Some are so eager to rid Kansas schools of Indian mascots that they’re floating the threat of tying it to accreditation.
An advisory group to the Kansas State Board of Education would at least like the board to formally recommend public schools statewide eliminate Native American mascots within five years. The Kansas School Board is scheduled to vote on the advisory council’s recommendation on Nov. 10.
But Kansas City public radio station KCUR suggests the board may go further, writing, “A mere recommendation, even coming from the state school board, is unlikely to overcome decades of tradition and identity invested in mascots that communities often see as honoring American Indians rather than symbols of racist stereotyping. Factoring mascots into school accreditation would raise the stakes. …
“The Kansas Department of Education could even use accreditation to pressure schools to eliminate racist imagery.”
The station doesn’t attribute the notion directly to the board or its Kansas Advisory Council for Indigenous Education-Working Group, made up of representatives from all four federally recognized tribes in Kansas. The station merely suggests the possibility of loss of accreditation for schools that retain Indian mascots.
Emails to state board members for clarification were not immediately answered.
Some two dozen Kansas schools still use Native American-themed mascots, according to the station.
“[T]hose pushing for change say offensive mascots create a hostile learning environment, which goes against state guidelines on student well-being,” KCUR writes.
Alex Red Corn, chairman of the advisory council, member of the Osage Nation and assistant professor of educational leadership at Kansas State University, tells KCUR the mascots and logos portray Native Americans as savages, harming the students at these schools and any school that may compete against them.
“I was sitting in an Applebee’s, and the Liberal Redskins came into town. A whole bus full of Liberal Redskins-themed stuff was surrounding us at the restaurant, and my kids were there, and there was a level of discomfort,” he said. “When people go to other communities, that discomfort and what happens because of those branding practices, it ripples outward.”
The Andale High School Indians near Wichita say their name and mascot were intended to pay homage to the indigenous peoples who once lived there. The school’s logo even adorns the local water tower.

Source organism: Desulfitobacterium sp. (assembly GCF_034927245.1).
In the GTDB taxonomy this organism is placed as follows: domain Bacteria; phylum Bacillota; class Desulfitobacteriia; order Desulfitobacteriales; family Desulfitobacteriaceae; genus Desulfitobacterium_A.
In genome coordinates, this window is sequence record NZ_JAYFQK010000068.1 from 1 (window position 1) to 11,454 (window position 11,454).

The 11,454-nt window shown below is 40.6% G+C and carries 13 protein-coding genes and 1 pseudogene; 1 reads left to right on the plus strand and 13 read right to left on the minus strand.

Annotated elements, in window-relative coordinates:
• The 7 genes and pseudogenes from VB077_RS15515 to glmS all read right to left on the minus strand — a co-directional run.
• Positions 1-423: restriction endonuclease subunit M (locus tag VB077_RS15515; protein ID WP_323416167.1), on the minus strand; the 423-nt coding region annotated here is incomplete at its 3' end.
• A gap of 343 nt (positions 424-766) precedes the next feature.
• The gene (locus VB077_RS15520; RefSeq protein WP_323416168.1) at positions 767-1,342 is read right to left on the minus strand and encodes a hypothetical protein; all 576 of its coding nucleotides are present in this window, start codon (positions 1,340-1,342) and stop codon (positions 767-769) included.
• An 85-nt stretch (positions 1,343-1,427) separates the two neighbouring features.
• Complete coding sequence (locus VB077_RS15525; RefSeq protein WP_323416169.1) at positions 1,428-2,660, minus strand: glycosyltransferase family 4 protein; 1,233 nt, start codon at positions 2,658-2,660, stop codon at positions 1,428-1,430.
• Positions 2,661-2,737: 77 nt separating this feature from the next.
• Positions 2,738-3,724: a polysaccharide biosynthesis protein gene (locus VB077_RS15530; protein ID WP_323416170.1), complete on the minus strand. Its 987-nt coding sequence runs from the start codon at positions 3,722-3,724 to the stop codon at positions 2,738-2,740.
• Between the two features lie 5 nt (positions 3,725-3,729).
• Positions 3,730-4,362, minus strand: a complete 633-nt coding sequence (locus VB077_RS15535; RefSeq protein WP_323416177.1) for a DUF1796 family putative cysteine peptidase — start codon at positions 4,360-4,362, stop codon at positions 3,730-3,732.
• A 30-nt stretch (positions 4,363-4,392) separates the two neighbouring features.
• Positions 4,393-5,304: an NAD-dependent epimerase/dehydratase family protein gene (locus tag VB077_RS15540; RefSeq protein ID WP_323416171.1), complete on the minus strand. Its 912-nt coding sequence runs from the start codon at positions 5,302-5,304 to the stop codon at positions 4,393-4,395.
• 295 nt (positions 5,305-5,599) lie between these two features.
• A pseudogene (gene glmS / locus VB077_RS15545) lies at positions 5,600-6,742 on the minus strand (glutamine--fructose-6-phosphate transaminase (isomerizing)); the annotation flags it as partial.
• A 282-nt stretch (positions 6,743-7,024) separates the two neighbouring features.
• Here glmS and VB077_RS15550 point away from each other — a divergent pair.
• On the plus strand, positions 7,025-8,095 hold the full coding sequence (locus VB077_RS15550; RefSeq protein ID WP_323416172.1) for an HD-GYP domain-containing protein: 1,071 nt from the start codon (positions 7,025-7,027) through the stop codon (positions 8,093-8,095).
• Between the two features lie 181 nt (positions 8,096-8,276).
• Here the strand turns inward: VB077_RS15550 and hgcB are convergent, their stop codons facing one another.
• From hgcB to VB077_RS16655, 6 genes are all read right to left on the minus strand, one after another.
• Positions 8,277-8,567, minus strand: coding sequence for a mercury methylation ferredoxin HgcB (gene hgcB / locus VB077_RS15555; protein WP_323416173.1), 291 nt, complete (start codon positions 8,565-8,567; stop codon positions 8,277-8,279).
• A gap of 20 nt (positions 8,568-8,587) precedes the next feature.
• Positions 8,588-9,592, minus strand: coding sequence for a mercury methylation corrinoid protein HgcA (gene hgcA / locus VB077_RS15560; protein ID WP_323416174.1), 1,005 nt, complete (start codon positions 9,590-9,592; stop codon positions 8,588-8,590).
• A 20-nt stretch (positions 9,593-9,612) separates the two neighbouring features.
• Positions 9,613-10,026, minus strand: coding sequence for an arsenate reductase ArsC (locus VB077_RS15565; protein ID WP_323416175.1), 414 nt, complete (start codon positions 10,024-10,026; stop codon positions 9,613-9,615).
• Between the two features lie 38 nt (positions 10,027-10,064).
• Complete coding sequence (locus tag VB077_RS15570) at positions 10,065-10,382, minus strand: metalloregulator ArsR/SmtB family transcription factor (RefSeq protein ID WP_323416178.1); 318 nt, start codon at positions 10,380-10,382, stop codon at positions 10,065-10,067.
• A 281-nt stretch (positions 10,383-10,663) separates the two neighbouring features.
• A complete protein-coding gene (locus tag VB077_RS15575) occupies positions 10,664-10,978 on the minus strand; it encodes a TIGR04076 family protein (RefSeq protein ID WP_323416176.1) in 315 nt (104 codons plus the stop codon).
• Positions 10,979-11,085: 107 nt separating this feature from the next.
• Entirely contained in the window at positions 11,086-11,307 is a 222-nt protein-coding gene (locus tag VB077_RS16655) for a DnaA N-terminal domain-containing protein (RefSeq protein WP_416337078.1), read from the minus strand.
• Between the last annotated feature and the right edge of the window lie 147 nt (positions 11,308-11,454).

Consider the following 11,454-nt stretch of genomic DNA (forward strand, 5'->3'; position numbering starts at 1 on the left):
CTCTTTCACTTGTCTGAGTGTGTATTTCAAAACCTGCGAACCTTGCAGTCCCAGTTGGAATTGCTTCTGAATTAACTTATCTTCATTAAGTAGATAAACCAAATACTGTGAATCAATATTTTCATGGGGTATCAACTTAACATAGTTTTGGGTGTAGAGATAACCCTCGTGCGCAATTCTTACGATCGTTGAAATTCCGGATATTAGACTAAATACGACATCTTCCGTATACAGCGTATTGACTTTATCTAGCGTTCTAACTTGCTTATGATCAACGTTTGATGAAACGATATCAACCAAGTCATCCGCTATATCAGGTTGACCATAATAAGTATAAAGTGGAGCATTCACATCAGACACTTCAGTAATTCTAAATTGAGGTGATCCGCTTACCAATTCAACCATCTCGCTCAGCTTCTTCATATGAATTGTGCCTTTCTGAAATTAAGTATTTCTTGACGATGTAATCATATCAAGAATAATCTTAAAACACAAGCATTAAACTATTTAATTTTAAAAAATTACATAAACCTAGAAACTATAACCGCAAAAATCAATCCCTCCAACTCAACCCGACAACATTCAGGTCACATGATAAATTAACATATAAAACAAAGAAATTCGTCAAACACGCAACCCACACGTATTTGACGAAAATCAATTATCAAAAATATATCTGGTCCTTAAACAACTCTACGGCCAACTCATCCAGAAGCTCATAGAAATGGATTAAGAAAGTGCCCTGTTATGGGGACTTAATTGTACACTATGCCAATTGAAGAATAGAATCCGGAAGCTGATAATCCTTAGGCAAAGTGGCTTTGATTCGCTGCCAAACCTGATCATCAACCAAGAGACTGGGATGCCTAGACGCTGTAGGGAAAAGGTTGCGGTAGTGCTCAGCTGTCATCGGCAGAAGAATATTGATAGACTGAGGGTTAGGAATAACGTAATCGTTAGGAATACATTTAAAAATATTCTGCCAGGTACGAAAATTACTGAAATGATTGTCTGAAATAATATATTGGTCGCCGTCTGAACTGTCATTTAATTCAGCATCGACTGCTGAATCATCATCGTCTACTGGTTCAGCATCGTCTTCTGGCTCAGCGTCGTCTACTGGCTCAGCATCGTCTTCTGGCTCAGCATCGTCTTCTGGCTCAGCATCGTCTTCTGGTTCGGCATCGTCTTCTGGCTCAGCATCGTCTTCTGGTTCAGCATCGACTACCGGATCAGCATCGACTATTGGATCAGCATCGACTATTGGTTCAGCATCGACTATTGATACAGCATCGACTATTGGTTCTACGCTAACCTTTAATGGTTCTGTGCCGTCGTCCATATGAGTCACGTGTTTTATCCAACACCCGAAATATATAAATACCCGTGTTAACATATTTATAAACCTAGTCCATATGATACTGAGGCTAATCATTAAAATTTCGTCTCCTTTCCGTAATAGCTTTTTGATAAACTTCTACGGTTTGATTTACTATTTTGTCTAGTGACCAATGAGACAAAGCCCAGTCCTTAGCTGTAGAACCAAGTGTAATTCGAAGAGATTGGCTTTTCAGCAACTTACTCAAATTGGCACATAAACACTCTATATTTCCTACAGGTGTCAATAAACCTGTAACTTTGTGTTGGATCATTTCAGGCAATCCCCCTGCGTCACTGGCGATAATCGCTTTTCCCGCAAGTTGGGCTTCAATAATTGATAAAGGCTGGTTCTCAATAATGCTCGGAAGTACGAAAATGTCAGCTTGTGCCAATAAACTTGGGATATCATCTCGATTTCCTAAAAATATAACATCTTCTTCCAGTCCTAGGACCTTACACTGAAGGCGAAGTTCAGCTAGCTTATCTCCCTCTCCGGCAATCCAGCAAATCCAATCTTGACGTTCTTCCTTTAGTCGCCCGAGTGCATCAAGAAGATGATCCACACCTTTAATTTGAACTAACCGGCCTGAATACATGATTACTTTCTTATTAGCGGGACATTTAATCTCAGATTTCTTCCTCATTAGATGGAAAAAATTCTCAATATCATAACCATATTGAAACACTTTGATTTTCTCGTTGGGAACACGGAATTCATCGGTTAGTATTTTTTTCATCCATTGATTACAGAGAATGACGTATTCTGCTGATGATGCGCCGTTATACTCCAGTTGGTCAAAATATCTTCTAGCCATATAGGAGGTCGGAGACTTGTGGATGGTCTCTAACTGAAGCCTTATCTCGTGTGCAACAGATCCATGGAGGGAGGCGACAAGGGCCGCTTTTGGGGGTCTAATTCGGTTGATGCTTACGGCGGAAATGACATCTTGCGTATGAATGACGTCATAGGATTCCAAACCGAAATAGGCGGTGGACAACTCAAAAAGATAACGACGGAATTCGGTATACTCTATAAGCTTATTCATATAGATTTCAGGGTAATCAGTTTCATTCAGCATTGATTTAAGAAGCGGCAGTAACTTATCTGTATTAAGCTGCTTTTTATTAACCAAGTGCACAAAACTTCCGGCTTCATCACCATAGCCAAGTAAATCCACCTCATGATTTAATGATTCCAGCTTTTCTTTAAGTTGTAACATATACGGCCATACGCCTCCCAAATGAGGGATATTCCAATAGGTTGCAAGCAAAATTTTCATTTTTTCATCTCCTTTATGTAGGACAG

Andale Superintendent Mindy Bruce told KCUR she has only received “one or two complaints,” about the mascot over the past 30 years. Neither of which, she claims, were serious enough to require action by the board.
“But it has never been taken (up) for board action,” she said. “And my Board of Education has never directed me to look into that.”
However, proponents of dropping Native American mascots in the state say what feels like hometown pride to some, often feels like racism to others.
“They have no idea what it is to be an Indian,” Joseph Rupnick, chairman of the Prairie Band Potawatomi Nation in Kansas said. “Our children, when we go to these different athletic events, they’re the ones that are the brunt of the prejudice and the bigotry.”
The push against Native American-themed mascots and logos has become a nationwide issue impacting schools, Major League Baseball and the National Football League over the last decade. KCUR reports at least six other states, including California, have implemented some sort of mascot ban.
In 2012, the Oregon State Board of Education banned Native American names, symbols or images as mascots after more than eight hours of public testimony and 700 pieces of written testimony.
“The concept of Native American mascots being hurtful and racist was not new to me,” state board member Serilda Summers-McGee declared. “However, the testimony we received from students, members of the Native American community, and researchers regarding the impact of Native American mascots on student learning and self-esteem was extremely illuminating.”
“I do not believe any of our schools with Native American mascots intended to be disrespectful,” Oregon’s state Superintendent Susan Castillo said at the time of the ruling. “Our role as educators needs to be to create a safe, supportive, and welcoming environment for all of our students — an environment which honors them for who they are as individuals with a rich and varied cultural history. We can no longer accept these stereotypical images for the sake of tradition — not when they are hurting our kids.”
In 2021, the Cleveland Indians professional baseball team decided to change its name to the Cleveland Guardians after discussions with community leaders and Native American groups.
In July 2020 the Washington Redskins announced in a statement on Twitter the team would drop the nickname after years of pressure from the public, including President Barack Obama. For 18 months the team was simply called the Washington Football team. The new team name, Washington Commanders, was announced in February.
It’s unclear how much sway the Kansas State Board of Education would have if it does recommend eliminating Indian mascots, since such decisions are typically made at the local or district level.